Cohort Effects of Household Expenditures on Food Away from Home

Authors


  • The authors wish to thank Robert N. Mayor, Rebecca Utz, and Randy D. Davis for their insightful comments and suggestions on earlier versions of this manuscript.

Abstract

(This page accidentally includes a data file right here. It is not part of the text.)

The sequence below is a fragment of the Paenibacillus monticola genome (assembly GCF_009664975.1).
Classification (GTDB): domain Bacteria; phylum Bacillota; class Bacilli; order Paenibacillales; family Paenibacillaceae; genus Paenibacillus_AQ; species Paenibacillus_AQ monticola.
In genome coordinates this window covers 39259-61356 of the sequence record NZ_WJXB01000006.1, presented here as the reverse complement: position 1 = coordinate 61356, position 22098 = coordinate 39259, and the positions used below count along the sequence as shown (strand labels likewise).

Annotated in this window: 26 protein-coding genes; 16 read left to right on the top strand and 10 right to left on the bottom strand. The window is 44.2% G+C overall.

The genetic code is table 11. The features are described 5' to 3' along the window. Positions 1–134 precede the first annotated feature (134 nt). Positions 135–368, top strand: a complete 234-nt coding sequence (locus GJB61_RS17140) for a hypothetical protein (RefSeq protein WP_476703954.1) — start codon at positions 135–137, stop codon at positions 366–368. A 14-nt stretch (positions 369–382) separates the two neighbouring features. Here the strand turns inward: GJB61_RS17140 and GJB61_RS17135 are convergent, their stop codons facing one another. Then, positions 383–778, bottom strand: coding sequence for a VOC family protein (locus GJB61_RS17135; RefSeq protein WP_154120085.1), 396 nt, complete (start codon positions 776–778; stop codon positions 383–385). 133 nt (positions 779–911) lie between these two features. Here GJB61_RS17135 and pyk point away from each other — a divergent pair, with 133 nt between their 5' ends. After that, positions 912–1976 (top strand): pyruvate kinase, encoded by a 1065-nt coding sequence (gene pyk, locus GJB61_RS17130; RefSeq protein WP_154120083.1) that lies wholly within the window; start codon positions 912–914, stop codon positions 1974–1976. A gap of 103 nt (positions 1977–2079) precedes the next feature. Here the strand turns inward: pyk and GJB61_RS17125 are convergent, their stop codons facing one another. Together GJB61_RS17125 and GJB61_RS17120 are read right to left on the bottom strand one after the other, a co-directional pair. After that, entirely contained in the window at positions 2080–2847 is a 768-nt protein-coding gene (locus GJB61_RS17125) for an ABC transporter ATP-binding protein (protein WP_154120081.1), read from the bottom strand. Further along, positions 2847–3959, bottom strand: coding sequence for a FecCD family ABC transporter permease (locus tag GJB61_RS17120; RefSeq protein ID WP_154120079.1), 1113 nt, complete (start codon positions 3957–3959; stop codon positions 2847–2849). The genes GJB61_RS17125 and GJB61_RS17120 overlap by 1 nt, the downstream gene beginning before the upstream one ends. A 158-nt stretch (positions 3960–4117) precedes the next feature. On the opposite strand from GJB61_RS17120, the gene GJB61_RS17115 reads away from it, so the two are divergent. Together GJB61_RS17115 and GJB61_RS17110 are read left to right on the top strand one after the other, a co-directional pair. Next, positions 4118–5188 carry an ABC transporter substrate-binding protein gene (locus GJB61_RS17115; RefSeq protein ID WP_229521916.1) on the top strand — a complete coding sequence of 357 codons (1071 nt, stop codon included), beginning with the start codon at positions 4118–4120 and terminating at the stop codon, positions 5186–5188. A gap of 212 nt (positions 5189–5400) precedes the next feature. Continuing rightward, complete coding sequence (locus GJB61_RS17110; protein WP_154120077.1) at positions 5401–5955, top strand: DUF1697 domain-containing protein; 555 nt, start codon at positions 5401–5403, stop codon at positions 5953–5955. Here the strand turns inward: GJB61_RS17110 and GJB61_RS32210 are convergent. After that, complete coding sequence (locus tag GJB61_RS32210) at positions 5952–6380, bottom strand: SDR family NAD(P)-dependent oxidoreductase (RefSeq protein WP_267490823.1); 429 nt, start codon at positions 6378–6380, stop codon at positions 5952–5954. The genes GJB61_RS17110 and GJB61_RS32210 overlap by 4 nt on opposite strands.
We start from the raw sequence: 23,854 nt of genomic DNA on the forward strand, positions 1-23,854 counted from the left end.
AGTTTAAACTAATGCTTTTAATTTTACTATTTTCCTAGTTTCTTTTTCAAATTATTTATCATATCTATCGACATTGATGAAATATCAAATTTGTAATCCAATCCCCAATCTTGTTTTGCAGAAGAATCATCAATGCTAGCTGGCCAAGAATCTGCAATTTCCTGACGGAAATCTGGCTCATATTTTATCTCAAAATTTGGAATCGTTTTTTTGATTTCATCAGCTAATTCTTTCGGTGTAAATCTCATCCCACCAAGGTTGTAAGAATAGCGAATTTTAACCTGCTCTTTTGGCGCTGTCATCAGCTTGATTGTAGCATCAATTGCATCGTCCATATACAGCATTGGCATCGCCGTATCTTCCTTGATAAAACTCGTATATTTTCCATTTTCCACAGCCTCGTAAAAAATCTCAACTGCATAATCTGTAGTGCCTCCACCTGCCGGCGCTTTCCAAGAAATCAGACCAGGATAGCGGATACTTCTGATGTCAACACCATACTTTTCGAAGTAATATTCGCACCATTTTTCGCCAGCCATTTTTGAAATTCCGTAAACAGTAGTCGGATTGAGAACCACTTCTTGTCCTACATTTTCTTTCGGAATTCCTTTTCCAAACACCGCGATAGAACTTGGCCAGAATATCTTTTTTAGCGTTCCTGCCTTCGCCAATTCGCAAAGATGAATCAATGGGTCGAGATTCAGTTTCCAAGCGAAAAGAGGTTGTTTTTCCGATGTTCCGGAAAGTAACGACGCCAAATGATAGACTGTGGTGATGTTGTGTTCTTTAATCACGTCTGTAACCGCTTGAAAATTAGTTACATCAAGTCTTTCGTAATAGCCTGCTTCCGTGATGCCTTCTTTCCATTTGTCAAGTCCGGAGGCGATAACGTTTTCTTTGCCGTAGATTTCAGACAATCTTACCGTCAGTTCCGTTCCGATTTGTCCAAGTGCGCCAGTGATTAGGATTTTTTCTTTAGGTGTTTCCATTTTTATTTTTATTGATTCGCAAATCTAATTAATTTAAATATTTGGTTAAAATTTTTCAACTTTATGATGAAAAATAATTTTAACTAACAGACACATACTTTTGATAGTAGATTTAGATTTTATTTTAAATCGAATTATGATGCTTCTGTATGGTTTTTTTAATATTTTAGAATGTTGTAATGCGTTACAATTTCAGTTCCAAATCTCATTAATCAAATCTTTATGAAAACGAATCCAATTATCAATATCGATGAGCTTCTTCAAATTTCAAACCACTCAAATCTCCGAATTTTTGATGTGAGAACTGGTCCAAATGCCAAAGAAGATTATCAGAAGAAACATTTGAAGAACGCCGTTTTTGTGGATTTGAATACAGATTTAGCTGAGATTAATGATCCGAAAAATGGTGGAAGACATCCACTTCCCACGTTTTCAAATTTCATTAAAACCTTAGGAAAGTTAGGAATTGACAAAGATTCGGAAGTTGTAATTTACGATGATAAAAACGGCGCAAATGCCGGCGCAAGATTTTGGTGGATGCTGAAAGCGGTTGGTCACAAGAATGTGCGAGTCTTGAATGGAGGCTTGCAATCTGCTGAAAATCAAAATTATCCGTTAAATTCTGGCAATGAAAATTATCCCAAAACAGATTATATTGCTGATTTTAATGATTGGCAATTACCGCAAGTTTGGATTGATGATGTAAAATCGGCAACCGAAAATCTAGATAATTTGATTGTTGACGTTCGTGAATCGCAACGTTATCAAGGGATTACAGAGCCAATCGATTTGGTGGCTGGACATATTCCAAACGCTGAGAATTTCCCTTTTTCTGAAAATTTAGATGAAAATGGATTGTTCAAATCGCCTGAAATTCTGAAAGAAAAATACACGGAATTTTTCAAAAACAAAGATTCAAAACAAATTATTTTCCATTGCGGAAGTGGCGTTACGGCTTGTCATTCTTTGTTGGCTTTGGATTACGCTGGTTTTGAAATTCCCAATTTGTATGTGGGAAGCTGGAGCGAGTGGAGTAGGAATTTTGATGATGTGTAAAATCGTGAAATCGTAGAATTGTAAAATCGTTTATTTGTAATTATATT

Data from 23 years of the U.S. Consumer Expenditure Survey (1982–2004) are analyzed to investigate cohort effects on food away-from-home (FAFH) expenditures using the age, period, and cohort (APC) model. Nine 10-year interval cohorts are included, from the Interbellum Generation born between 1896 and 1905 to the MTV Generation born between 1976 and 1985. Analyses reveal that later-born cohorts spend more on FAFH, both in dollar amount and in food budget share, compared with earlier-born cohorts. Significant cohort differences in FAFH remain after additional sociodemographic and economic variables are controlled.

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